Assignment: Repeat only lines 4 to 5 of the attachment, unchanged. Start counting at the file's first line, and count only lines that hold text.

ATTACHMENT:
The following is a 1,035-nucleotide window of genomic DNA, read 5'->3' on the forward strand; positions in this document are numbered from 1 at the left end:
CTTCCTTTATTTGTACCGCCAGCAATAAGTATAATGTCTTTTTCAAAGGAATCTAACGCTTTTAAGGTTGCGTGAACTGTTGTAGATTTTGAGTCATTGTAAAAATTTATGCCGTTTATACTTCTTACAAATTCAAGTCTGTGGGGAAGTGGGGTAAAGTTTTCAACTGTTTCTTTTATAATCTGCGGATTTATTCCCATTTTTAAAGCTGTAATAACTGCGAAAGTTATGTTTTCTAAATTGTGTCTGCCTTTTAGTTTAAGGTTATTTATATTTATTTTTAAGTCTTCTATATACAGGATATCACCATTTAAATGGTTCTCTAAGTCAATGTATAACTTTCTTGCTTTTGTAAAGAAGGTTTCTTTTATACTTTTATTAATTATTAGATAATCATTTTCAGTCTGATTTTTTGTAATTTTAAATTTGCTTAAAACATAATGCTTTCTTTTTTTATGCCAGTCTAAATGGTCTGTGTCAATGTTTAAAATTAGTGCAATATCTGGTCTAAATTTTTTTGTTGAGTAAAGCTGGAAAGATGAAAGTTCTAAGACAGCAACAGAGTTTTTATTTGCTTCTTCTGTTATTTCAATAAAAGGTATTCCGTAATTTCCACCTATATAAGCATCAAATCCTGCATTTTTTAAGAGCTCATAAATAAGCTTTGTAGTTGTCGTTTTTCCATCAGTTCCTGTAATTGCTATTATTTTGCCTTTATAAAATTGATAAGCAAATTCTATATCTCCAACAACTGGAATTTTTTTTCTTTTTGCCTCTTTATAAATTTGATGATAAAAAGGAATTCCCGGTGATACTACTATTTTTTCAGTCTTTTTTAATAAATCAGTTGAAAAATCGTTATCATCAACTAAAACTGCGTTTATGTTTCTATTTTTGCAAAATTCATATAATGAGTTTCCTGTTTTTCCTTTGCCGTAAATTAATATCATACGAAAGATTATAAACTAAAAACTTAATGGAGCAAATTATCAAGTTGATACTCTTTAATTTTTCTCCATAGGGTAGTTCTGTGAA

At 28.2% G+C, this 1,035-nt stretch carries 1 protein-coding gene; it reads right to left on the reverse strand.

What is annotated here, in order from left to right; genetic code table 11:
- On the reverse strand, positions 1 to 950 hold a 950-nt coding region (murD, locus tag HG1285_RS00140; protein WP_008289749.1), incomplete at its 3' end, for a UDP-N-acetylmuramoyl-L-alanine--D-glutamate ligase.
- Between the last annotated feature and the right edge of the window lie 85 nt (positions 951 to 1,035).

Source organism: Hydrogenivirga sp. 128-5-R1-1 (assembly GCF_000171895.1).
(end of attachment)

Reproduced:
What is annotated here, in order from left to right; genetic code table 11:
- On the reverse strand, positions 1 to 950 hold a 950-nt coding region (murD, locus tag HG1285_RS00140; protein WP_008289749.1), incomplete at its 3' end, for a UDP-N-acetylmuramoyl-L-alanine--D-glutamate ligase.